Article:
Contractors pay insurance for essentially one reason: to protect their business if someone gets hurt. Unfortunately paying a premium doesn’t always result in actually obtaining coverage. So what does a contractor get for paying a premium to an insurance carrier? First, the contractor gets a “defense” from the carrier. This means that the insurance carrier, if it is a potentially covered loss, will pay for the contractors’ defense costs. Second, the contractor gets “indemnification” from the insurer, up to the limits of insurance, should a judgment ultimately be rendered against the contractor for a loss that was covered by the policy. The insurer’s duty to defend is not the same as the insurer’s duty to indemnify.
An insurer’s duty to defend its insured is broader than its duty to indemnify (see Nationwide Insulation & Sales, Inc. v. Nova, 74 A.D.3d 1297, 905 N.Y.S.2d 234; Automobile Ins. Co. of Hartford v. Cook, 7 N.Y.3d 131, 137, 818 N.Y.S.2d 176, 850 N.E.2d 1152) and “is triggered whenever the allegations in a complaint, liberally construed, suggest a reasonable possibility of coverage, or when the insurer has actual knowledge of facts establishing such a reasonable possibility” (City of New York v. Insurance Corp. of N.Y., York, 305 A.D.2d 443, 758 N.Y.S.2d 817). “Indemnification” is the action of compensating for loss or damage sustained. (Black’s Law Dictionary [9th ed. 2009], indemnification) If the allegations of the complaint in an action that falls within the insurance policy are even potentially within the language of the insurance policy, there is a duty to defend but not necessarily a duty to indemnify. (Town of Massena v. Healthcare Underwriters Mut. Ins. Co., 98 N.Y.2d 435, 443, 749 N.Y.S.2d 456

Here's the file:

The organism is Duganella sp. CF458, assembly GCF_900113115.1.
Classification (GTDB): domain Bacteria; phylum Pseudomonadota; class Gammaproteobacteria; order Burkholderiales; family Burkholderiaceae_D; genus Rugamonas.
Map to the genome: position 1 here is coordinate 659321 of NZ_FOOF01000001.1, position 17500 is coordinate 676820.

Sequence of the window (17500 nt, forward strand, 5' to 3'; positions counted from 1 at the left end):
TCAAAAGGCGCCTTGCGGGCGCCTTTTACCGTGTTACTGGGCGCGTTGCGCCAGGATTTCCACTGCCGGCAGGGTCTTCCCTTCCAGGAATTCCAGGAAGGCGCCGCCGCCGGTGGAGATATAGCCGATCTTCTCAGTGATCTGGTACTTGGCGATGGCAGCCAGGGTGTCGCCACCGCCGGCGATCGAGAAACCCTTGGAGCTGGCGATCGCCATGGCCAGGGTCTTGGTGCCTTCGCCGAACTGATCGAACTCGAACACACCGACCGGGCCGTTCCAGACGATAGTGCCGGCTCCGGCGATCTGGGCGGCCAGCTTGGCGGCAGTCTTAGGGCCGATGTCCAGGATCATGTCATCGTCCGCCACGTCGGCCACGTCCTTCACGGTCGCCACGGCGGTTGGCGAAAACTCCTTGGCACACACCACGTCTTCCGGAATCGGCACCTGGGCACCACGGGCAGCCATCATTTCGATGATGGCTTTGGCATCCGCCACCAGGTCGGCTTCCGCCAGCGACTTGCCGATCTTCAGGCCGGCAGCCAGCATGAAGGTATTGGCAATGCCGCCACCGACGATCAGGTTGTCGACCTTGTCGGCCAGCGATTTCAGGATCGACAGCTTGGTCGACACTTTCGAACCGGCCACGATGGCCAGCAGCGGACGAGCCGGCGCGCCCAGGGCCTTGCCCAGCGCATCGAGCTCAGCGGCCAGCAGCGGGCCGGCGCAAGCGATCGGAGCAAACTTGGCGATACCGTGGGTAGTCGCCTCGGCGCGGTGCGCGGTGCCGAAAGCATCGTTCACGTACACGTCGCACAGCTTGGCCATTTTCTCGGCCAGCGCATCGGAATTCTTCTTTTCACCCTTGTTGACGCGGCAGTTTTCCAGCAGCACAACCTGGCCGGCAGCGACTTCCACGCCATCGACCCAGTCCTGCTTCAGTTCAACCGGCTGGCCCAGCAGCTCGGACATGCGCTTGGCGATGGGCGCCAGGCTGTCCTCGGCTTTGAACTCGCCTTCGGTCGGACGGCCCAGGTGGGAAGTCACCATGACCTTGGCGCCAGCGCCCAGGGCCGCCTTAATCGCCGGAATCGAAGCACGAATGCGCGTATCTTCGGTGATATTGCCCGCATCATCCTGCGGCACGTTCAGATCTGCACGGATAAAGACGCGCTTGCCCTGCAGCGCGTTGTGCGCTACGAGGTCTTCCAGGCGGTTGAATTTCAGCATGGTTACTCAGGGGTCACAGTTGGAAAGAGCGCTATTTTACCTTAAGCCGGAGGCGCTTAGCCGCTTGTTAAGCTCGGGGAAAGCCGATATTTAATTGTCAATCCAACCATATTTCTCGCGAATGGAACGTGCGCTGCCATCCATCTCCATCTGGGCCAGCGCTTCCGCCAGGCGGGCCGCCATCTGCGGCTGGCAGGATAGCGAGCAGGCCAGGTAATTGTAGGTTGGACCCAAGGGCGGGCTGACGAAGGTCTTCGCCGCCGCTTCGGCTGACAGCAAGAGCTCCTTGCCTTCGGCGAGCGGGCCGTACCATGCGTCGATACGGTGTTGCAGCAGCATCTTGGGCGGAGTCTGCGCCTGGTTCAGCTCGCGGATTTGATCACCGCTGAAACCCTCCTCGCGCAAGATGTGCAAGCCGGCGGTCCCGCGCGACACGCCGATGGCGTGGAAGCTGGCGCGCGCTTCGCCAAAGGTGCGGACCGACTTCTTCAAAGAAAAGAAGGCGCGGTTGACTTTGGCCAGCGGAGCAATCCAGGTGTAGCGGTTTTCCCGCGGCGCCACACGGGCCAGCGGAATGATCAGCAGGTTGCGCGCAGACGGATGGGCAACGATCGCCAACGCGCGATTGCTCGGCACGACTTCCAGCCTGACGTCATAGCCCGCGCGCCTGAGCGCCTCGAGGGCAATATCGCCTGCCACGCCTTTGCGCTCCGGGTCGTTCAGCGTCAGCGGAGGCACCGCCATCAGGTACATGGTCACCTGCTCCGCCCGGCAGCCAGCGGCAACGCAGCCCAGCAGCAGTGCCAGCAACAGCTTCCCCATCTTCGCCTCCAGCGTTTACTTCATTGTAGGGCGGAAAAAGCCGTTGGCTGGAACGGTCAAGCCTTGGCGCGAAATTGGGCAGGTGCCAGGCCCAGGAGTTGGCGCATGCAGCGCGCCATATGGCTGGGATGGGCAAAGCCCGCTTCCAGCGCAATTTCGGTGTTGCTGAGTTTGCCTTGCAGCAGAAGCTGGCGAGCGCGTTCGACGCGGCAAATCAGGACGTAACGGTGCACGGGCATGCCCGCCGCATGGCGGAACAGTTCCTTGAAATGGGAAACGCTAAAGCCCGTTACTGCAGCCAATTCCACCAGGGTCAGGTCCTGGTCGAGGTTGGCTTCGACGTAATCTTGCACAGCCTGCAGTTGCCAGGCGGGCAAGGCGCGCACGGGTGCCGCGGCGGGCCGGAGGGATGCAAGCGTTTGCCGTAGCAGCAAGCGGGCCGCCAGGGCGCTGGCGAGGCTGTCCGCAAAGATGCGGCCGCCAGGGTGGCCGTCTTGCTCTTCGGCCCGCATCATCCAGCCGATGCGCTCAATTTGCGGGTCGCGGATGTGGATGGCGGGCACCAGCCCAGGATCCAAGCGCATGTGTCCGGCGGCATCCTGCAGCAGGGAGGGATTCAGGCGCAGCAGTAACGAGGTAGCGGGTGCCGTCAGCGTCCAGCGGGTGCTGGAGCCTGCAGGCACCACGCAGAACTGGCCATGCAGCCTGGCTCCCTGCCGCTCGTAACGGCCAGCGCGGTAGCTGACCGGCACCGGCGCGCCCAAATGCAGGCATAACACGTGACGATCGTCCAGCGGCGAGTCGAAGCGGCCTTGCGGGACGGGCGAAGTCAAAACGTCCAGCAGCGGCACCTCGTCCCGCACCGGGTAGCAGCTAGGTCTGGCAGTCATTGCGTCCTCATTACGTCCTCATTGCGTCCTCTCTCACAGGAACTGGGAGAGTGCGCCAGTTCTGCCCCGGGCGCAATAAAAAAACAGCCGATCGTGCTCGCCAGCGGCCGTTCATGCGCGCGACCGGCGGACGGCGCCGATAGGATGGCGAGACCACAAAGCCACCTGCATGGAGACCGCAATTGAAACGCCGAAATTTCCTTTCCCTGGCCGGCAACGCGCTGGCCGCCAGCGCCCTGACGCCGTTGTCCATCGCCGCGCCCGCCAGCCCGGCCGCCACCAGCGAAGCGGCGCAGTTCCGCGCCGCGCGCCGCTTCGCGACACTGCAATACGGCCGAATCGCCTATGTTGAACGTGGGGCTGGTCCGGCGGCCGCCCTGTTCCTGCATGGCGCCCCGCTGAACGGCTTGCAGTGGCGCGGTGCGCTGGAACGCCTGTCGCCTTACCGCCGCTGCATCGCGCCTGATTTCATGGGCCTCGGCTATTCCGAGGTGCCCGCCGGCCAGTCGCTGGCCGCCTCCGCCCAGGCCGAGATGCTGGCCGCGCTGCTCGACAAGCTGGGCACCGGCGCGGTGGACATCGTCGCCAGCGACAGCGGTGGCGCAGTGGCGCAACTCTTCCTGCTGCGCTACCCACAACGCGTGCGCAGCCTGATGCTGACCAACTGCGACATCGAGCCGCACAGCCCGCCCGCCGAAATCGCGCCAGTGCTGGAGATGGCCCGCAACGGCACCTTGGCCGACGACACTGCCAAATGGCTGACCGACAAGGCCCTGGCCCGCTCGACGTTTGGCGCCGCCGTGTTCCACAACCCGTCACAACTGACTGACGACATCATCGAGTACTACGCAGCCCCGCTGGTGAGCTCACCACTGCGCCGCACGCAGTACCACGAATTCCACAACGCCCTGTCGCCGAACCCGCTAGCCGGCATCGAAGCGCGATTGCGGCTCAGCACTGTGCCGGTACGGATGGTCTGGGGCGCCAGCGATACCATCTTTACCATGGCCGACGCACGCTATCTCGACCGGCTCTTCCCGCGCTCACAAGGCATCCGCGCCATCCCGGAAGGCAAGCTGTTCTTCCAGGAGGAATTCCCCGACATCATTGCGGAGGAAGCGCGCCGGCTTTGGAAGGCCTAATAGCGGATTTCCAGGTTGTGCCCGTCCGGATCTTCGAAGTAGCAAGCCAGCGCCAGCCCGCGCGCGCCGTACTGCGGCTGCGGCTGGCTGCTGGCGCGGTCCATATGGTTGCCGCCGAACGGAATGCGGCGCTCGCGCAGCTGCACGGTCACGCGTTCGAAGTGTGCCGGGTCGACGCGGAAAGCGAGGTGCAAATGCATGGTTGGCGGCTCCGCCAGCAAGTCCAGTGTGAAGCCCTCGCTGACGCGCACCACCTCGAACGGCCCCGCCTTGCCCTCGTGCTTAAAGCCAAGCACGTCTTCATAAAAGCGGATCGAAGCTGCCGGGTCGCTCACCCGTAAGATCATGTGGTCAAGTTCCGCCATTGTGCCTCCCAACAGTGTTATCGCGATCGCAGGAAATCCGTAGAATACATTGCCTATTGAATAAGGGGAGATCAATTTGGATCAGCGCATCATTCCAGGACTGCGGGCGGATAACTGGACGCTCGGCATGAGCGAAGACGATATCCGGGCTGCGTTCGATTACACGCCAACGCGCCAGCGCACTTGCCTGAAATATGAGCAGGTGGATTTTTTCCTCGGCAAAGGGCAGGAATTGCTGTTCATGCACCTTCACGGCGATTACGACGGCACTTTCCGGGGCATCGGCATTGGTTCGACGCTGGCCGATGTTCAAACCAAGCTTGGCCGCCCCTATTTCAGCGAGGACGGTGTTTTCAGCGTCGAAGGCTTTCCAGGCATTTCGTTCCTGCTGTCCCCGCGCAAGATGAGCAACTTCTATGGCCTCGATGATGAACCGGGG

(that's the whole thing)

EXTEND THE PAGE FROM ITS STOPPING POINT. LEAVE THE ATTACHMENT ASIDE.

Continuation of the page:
The insurer may be relieved of this duty to defend and indemnify, however, if it can show that such obligations are outside the scope of the insurance policy. To be relieved of a duty to defend on the basis of a policy exclusion, the insurer bears the burden of demonstrating that the allegations of the complaint in the underlying claim lie wholly within that exclusion, and that that is the only way to interpret the exclusion, making it impossible to argue that there is any basis upon which the insurer might eventually be obligated to indemnify its insured. (Utica First Ins. Co. v. Star–Brite Painting & Paperhanging, 36 A.D.3d 794, 796, 828 N.Y.S.2d 488 [2d Dept. 2007]).
In Exeter Bldg. Corp. v. Scottsdale Ins. Co., 79 A.D.3d 927, 913 N.Y.S.2d 733 (2d Dept. 2010), for example, Scottsdale Insurance was the provider of several commercial general liability insurance policies to contractor Exeter Building Corporation. These policies did have exclusions though, and provided that Scottsdale would not defend or indemnify Exeter for any real property damage that was the result of Exeter’s faulty work, or that of its agents. An action was brought against Exeter alleging, in pertinent part, “substantial defects in the design and construction” of condominiums. Referring back to its policy exclusions, Scottsdale refused to extend coverage to Exeter.
The court in Exeter Bld. Corp. v. Scottsdale Ins. Co., found that since the complaint in the underlying action alleged that Exeter was responsible for various substantial interior and exterior construction defects, and that the commercial general liability policy provides for an exclusion for such coverage, Scottsdale was not obligated to provide Exeter with a defense or to indemnify it in the underlying action.
The lesson here is that while an insurer is more likely to have to defend an insured, as opposed to also having to indemnify the insured, it is important to carefully read the terms of the policy as a whole when you purchase it to see just what you are purchasing. A “general” liability policy ordinarily still contains exclusions, and certain acts of the insured may not be covered, which may leave the insured out of luck if it was not aware of such provisions when seeking defense and/or indemnification in an underlying action. For contractors, it is important to remember that all insurance policies are not created equally.